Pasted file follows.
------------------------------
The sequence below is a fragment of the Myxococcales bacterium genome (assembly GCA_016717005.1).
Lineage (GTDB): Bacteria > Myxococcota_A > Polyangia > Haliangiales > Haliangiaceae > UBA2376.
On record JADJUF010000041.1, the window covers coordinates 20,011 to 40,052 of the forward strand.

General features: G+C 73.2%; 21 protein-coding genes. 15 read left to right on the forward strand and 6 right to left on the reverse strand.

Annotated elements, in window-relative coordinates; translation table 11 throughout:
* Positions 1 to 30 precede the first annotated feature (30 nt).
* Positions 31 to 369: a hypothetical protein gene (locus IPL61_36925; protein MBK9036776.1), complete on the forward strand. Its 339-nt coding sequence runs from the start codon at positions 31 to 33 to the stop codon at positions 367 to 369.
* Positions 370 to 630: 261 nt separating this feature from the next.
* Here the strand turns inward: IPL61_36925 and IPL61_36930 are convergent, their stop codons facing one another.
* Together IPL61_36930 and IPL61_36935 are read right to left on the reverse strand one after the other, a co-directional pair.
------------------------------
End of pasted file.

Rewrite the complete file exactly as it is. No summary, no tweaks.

The sequence below is a fragment of the Myxococcales bacterium genome (assembly GCA_016717005.1).
Lineage (GTDB): Bacteria > Myxococcota_A > Polyangia > Haliangiales > Haliangiaceae > UBA2376.
On record JADJUF010000041.1, the window covers coordinates 20,011 to 40,052 of the forward strand.

General features: G+C 73.2%; 21 protein-coding genes. 15 read left to right on the forward strand and 6 right to left on the reverse strand.

Annotated elements, in window-relative coordinates; translation table 11 throughout:
* Positions 1 to 30 precede the first annotated feature (30 nt).
* Positions 31 to 369: a hypothetical protein gene (locus IPL61_36925; protein MBK9036776.1), complete on the forward strand. Its 339-nt coding sequence runs from the start codon at positions 31 to 33 to the stop codon at positions 367 to 369.
* Positions 370 to 630: 261 nt separating this feature from the next.
* Here the strand turns inward: IPL61_36925 and IPL61_36930 are convergent, their stop codons facing one another.
* Together IPL61_36930 and IPL61_36935 are read right to left on the reverse strand one after the other, a co-directional pair.